Sunday, October 27, 2013
Further Adventures in Hard Drive Failure
Blog Entry #304
Tragedy befell me on the 11th of October: my Intel iMac's hard disk drive died. I was neither online nor doing anything out of the ordinary (e.g., working in the SheepShaver environment) when it happened. Upon attempting to open an OpenOffice spreadsheet file - BAM - the operation of my computer immediately ground to a halt. The Command-Option-Escape freeze shortcut had no effect and I couldn't access the Apple menu to either restart or shut down the computer. I unplugged the power cord to turn off the computer; upon plugging the cord back in and turning on the computer, I was greeted by a question-mark-on-a-folder icon that blinked at me.
I ran to the Everything Mac booklet and the Mac OS X Install Disc 1 that came with my iMac. Per page 42 of the booklet, I tried to re-access the desktop by
(1) holding down the Option key when turning on the computer, and
(2) resetting the NVRAM after turning on the computer,
to no avail; I couldn't even run (the) Apple Hardware Test. I was able to mount the installation CD, which prompted me to reinstall the original system software, but there was no volume to install it on; the CD's Disk Utility and Terminal utilities showed no trace of the hard disk volume, as though it had simply vanished.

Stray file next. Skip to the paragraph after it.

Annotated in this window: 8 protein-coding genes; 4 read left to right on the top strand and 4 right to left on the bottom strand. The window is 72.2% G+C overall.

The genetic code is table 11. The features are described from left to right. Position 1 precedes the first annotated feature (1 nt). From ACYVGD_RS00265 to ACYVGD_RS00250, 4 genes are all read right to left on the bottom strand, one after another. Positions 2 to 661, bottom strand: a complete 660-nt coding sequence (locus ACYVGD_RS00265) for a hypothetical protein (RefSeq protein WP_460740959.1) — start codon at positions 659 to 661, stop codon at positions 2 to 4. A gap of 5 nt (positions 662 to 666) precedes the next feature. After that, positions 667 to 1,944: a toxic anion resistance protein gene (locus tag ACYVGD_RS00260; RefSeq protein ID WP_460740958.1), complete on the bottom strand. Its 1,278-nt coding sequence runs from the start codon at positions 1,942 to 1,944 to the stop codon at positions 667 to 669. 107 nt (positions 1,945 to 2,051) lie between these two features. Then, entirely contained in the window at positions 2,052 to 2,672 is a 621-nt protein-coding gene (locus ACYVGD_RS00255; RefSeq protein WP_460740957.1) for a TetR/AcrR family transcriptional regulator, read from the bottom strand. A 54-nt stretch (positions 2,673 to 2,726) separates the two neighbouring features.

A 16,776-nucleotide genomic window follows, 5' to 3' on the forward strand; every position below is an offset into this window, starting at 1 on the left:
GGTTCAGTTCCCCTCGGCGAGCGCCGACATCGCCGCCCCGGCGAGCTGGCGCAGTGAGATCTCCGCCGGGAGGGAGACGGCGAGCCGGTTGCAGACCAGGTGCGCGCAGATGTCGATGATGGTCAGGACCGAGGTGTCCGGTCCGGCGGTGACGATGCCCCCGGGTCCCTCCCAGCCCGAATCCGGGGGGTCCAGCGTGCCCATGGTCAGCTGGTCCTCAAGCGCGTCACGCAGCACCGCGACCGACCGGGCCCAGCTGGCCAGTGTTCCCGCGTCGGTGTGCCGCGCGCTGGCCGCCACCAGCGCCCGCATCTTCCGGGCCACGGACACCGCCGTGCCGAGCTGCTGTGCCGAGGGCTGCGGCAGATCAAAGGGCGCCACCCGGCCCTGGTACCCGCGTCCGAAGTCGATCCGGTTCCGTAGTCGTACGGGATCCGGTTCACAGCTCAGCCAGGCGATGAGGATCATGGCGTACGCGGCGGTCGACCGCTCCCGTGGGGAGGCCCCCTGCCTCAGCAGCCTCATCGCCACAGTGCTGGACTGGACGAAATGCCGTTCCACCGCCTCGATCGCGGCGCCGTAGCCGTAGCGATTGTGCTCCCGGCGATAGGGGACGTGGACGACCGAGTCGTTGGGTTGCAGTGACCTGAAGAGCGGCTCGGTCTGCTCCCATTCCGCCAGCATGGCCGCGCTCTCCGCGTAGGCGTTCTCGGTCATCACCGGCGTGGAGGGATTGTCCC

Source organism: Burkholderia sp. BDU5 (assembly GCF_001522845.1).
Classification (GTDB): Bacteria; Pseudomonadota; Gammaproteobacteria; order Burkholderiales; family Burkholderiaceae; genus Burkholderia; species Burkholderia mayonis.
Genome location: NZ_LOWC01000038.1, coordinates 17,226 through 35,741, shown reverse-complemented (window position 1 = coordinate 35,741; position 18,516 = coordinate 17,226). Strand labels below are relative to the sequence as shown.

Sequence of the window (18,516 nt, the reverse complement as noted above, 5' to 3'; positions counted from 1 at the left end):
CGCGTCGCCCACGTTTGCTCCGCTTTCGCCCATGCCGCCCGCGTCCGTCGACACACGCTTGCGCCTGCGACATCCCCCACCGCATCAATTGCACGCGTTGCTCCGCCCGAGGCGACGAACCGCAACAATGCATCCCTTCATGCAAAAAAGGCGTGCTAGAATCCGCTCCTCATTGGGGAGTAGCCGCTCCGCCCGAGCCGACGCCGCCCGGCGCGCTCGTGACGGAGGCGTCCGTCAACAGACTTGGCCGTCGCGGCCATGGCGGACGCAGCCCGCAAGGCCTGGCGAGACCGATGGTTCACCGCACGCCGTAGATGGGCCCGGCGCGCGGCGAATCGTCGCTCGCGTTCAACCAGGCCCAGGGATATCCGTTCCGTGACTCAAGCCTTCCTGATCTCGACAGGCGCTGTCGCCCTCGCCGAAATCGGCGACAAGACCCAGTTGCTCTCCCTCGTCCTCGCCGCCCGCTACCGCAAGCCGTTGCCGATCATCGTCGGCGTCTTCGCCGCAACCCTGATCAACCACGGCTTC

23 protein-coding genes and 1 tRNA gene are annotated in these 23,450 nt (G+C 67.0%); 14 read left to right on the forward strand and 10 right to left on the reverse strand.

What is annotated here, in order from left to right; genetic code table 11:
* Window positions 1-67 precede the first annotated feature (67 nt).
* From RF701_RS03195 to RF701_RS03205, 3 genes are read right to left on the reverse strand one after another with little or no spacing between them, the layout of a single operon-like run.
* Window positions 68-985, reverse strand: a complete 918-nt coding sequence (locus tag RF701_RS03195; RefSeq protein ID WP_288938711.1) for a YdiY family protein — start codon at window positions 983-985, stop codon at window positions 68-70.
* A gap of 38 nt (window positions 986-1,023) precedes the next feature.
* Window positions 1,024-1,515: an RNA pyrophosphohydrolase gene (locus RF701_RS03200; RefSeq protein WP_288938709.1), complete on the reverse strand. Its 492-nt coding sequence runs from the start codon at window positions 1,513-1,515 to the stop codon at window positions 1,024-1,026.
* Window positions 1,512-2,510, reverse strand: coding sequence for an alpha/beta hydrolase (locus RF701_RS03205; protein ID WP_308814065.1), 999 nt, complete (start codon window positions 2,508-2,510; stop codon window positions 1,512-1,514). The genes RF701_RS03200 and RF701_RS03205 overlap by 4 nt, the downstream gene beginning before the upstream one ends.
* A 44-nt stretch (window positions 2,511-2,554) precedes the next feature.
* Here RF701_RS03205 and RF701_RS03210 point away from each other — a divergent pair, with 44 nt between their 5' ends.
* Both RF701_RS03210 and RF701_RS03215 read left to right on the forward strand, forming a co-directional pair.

The following day I walked over to the Children's Resource Center branch of the New Orleans Public Library and via a for-patron-use computer went online to research the flashing-? question. Not surprisingly - there are no new problems under the sun, eh? - a mac flashing question mark no disk Google search revealed that there are other Mac users who have faced what I was facing. The prognosis: "Your hard drive is dead and your data is gone." Uh-oh.
Hoping to find a Mac repair place in New Orleans proper, I went through the Computer & Computer Equip Repair & Serv section of the Yellow Pages and found three businesses that were located on Magazine Street (FYI: formerly at 5924 Magazine, Uptown Computer is now in Houma) and therefore a bus ride away from my home. A 14 October library computer session suggested that Magazine Street Computer Services (MSCS) had the best reputation of these businesses* and I took my computer to MSCS later that day. Two days later MSCS's proprietor, B.J. Haggerty, called me and told me that he needed, but did not have, some sort of 'blow-drying' tool to get inside my computer -
Otherwise I'll literally have to smash the screen to get to the hard drive- and that he couldn't help me as far as replacing the hard drive was concerned.
*MSCS doesn't have a Web site; its Yelp page boasted two five-star reviews on 14 October but this is no longer true as of this writing.
I also did mac repair new orleans and apple repair new orleans Google searches while at the library. The first page of hits for both searches sported a link to a page for a Fixit Tech Suite business in Metairie. The Fixit guys aver,
We are CHEAPER and FASTER than ANY other repair company in Louisiana guaranteed.Moreover, I happened to have on hand a "never expires" $20 Fixit coupon that I had clipped from a ClipperMagazine mailing once upon a time.
I was less than thrilled about going out to Metairie to get my computer fixed - "Oh no, another series of $20-25 cab rides"** - but I decided to take a chance on Fixit, and I'm glad I did. Thursday morning (17 October) I dropped off my computer at Fixit. Saturday afternoon a Fixit technician called me with a diagnosis: